Hundreds of Trophy Club residents have signed a petition asking the Texas Public Utility Commission to rule on the latest water and sewer rate increase.
The Trophy Club Municipal Utility District’s new rates went into effect Sept. 1 but the fight goes back more than a year for Bill Rose, who circulated the petition and is leading the fight against the MUD.
More than the rate increase, Rose said the town’s method for calculating sewer rates is unfair because it charges residents a sewer fee for water consumed in the home up to 18,000 gallons. That includes irrigation that’s sprayed on the lawn that never enters the city’s sewer system and doesn’t have to be treated. He believes the average MUD customer is overpaying by about $270 a year, or $22 a month.
Rose, who served on the town council for five years, contends that other cities use a winter average to calculate sewer rates. Based on the thinking that residents irrigate less in the winter, it would give a truer picture of the water that actually ends up in the sewer system.
"It’s well accepted in the industry but we don’t have that here," Rose said. "You get charged whether it goes down the drain to the water treatment center or if it goes onto the lawn or down a storm drain."
Jennifer McKnight, general manager for the MUD, said winter averaging runs counter to the MUD’s goal of promoting water conservation.
"Customers who are using more water will be charged more for their sewer," she said. "That encourages them to cut down on their water usage. It’s economically in their best interest to do it."
That puts a higher burden on customers who conserve water, potentially those with lower incomes, McKnight said.
Also, the MUD’s wastewater treatment plant treats more water in the summer than it does in the winter as, for example, customers drain their swimming pools, McKnight said. So, winter averaging means the MUD accepts more sewage while customers pay less.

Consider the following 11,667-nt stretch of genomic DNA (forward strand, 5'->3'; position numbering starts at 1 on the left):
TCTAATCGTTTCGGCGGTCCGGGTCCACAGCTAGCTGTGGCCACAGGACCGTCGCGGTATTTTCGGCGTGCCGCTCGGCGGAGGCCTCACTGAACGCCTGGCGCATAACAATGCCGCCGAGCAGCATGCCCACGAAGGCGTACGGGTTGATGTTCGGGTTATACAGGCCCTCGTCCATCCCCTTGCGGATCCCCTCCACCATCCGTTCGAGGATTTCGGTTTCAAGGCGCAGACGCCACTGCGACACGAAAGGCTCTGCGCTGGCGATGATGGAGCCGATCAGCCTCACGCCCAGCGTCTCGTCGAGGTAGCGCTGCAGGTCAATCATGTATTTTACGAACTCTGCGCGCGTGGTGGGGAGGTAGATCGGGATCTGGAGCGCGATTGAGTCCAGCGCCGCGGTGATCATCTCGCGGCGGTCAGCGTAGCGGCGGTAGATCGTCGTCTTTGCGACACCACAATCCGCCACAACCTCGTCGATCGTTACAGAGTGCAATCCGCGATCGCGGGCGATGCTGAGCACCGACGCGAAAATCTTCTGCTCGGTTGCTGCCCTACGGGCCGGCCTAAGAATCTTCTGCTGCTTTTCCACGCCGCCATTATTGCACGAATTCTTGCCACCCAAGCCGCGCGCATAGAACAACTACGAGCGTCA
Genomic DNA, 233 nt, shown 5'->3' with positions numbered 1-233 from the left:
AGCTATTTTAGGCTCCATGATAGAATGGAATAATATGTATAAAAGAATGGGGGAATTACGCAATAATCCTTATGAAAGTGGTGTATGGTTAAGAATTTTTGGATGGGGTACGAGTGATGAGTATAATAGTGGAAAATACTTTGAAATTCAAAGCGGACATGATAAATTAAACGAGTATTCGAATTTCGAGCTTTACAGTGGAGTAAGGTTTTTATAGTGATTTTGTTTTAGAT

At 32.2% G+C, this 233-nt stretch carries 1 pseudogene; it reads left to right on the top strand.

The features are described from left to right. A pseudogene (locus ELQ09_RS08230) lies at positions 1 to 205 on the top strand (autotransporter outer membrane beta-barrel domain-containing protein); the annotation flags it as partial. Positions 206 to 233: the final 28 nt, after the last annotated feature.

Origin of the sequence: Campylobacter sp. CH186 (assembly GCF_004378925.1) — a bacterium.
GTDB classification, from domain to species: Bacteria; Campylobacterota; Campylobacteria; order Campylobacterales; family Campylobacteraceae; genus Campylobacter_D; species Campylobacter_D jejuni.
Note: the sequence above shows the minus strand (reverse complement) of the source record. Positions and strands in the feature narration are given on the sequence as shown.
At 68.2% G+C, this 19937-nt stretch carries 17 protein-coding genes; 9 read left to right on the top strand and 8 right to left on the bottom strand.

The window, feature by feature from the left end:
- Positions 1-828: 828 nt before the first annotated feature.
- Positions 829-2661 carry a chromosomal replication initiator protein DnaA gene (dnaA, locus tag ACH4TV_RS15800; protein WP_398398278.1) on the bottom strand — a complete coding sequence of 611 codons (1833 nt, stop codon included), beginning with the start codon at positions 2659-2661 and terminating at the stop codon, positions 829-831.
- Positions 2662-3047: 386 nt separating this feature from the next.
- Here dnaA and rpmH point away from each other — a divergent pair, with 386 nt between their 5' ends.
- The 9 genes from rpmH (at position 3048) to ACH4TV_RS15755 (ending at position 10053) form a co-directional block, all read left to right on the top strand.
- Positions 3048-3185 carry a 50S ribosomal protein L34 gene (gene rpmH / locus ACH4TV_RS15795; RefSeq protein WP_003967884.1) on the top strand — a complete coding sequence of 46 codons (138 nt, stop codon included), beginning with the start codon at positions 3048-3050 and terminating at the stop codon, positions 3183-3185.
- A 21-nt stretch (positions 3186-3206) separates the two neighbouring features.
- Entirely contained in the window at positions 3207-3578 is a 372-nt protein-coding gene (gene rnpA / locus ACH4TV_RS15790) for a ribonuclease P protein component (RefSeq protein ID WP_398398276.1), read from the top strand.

Rose got 429 signatures for his petition, 115 more than was required. The MUD has until Nov. 9 to follow-up on the matter.
This is just the latest power struggle between the town of Trophy Club and the MUD, who fought over permitting for the treatment center expansion and making water and sewer connections new restaurants last month.
Challenging a rate increase at the Public Utility Commision (PUC) could be a daunting task for residents who aren’t familiar with how things operate in Austin. That’s why Rose is hoping to enlist the help of the Texas Office of Public Utility Counsel (OPUC), a consumer advocacy group that represents groups of residents in class action cases.
But that doesn’t come cheap. Getting help from the OPUC could cost as much as $100,000, which would be billed to the MUD if residents win their case. That in turn gets passed on to residents.
It’s a thorny issue that the OPUC must consider when deciding which case to take on. The last thing they want to do is cause a bigger impact on customers than the original rate dispute, said Michele Gregg, director of external relations.
"That doesn’t help consumers," Gregg said.
The OPUC only started advocating in water and wastewater cases in 2013. The team of about 19 employees, including five attorneys, have taken on only a handful of such cases.
For its part, the MUD has set aside $150,000 for legal expenses.
Rose said the MUD’s current rate structure makes it so residents pay a disproportionate share of the cost compared to commercial. Through open records, Rose found residents are paying 100 percent of their sewer processing costs and additional 45 percent, or $294,558 per year, of the commercial sewage costs.
While sewer rates for homeowners have gone up in recent years, sewer rates for commercial have actually decreased.
McKnight said that isn’t true. While commercial and industrial customers do have separate meters for their irrigation, there is no cap on water usage for them. Homes are capped at 18,000 gallons per month even if they use more than that.
As far as treatment goes, sewage from a restaurant or office building requires the same process as that from a home, McKnight said. Trophy Club doesn’t have any manufacturing that would put more toxic waste into the stream.